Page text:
Report by Mike Douglas
Photos by Mike Douglas, except where indicated

Al Haines on Paisley Boulevard East in Cooksville is a ham radio enthusiast and has been for a long time. All his radios and more were destroyed by the flash flood waters of the Cooksville Creek. That’s mud on his floor and his TV is ruined. His backyard is strewn with full garbage bags, and he’s just beginning a long and expensive cleanup two days after the worst flood in Mississauga’s history.

“This is by far the worst flooding we have had,” Al says. “The Cooksville Creek is at capacity and it’s been aggravated by northern development—there’s no insurance for floods here.”

Below, Haines marks the height of the flood water once it settled after squeezing in his doors and windows to cross the main floor before filling his basement.

Just down the street, Connie McClure and Daniel Lamy were flooded out and at this point can’t get back into their home to secure their belongings. The overflow culvert grate across the street was quickly blocked by leaves and branches, and water rapidly overflowed the street and into yards, flooding Connie and Daniel’s bungalow again. In 2009, the creek water rose by four to five feet and destroyed their basement.

On July 8, 2013, the water climbed more than 10 feet and rushed to collapse the foundation of their home. They could barely get out and had to swim to safety.

“We cleared the grates, battened down the hatches, put towels under the doors, we spread bags of limestone across the garage door, took the dogs upstairs and still we were too late,” says McClure. “In half an hour it went from a ditch across the street to four feet of water surrounding the house.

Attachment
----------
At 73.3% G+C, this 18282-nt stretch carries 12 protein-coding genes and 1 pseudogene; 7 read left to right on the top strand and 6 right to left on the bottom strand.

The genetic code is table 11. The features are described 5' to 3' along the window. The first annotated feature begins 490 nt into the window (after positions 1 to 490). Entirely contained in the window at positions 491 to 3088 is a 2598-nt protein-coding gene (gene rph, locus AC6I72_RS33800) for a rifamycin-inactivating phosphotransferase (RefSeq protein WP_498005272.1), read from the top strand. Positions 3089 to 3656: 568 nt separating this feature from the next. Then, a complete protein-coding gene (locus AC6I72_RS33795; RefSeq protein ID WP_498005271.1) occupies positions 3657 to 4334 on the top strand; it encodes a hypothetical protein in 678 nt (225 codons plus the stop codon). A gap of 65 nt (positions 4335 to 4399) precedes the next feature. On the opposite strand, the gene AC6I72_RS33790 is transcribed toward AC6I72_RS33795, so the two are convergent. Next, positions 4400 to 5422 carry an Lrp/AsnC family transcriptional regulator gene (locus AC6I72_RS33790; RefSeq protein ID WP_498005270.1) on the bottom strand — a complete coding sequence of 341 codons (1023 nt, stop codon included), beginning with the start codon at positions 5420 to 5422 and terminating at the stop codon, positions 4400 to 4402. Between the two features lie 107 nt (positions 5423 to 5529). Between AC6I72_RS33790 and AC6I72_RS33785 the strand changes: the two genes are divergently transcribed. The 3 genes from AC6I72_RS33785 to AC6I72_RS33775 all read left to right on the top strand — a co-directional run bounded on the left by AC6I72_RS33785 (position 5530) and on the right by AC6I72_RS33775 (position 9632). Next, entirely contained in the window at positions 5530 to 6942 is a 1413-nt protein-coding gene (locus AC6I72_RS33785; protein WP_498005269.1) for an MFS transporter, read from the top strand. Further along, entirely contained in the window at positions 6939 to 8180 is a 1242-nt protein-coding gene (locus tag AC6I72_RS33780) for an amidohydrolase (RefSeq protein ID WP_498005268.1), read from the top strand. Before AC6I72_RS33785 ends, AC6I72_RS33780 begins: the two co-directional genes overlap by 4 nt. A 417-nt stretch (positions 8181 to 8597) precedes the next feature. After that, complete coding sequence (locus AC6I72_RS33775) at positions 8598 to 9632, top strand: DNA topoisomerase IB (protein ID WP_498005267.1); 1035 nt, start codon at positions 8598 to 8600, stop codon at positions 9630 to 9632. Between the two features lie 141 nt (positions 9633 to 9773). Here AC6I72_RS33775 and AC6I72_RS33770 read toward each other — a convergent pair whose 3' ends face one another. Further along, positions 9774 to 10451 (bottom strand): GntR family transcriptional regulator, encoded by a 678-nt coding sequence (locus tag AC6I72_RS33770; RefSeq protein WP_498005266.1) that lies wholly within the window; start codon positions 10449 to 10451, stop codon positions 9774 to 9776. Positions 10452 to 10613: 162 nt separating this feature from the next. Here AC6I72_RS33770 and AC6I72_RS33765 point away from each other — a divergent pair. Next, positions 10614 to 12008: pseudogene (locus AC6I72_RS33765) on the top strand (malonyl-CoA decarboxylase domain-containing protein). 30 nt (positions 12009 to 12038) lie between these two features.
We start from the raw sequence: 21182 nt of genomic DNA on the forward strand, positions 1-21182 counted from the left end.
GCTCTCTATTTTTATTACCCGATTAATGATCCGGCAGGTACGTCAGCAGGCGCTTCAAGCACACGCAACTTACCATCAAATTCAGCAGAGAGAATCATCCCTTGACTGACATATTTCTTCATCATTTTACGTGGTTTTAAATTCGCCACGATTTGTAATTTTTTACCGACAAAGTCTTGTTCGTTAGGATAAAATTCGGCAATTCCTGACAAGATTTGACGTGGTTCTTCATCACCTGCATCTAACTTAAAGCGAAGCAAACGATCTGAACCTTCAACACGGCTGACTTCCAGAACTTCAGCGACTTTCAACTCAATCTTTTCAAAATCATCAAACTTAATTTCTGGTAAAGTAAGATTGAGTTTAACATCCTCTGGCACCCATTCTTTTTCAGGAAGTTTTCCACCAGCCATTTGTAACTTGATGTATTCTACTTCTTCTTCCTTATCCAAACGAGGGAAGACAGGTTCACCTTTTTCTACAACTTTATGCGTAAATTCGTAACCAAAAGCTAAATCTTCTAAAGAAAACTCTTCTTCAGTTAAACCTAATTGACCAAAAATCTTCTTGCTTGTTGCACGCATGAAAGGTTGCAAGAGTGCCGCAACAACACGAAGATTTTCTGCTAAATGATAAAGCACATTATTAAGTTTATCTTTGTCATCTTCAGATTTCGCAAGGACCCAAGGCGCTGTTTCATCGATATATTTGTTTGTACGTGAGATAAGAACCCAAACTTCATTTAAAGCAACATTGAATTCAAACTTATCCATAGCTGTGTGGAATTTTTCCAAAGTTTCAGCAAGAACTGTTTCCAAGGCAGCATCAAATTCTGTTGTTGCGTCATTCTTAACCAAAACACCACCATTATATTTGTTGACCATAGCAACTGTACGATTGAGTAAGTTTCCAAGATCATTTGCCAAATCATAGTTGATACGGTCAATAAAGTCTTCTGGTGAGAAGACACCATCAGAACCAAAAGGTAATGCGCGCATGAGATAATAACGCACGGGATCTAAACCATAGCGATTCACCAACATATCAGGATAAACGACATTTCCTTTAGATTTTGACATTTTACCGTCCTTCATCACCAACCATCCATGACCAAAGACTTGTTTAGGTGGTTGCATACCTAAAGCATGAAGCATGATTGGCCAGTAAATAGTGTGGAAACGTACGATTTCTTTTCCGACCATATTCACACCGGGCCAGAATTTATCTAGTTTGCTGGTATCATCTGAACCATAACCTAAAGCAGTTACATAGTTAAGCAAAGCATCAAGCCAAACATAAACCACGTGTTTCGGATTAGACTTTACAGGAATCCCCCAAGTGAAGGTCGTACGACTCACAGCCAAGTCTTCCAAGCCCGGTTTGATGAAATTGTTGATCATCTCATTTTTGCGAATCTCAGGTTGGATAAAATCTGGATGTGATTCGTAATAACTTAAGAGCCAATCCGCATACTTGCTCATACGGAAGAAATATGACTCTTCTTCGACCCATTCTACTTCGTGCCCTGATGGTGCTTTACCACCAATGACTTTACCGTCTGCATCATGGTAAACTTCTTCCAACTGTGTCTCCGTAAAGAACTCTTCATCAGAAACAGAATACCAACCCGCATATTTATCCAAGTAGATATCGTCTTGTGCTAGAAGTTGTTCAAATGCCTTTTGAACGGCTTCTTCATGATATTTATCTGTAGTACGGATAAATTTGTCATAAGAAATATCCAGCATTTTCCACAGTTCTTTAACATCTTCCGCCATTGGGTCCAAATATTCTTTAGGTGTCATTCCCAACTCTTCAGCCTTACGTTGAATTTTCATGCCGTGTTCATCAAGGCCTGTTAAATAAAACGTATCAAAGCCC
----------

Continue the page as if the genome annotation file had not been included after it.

“I heard a boom when the window burst and Dave had to swim out to the car and loaded up the dogs and drove away. I thought I was going to die. I couldn’t get out of the dining room because so much water was on the other side of the door and it seemed like eternity until Dave got back. We had no shoes, no wallet…”

The next day, the City slapped an Order to Remedy on their window for having an unsafe building. She was working on it, she said.

Their insurers are denying their coverage claiming it was a storm draining failure.

“I have a lawyer and we are suing the insurance company because we believe we have the coverage. They covered us last time and it was the same situation.”

Unfortunately, when the power failed their sump pump also failed. She asks what the City is going to do about the consequences of the urban sprawl they have encouraged: “It would have been nice if the City of Mississauga did something.”

The City is responsible for infrastructure, she says, and this has been a longstanding problem. Connie believes erosion controls and berms are being built in the north because it’s easier, but it creates a bottleneck in her neighbourhood and it seems to her that the City has decided that Paisley Circle should be the retention pond for the Cooksville Creek.

Neighbour Greg Carraro, a husband, father and teacher, feels lucky he only has to replace all the belongings in his basement, again. “After the flood in 2009, I got a new basement. I put the stereo down there, all our electronics and paperwork, the office, our kids toys—now it’s lost, ruined.”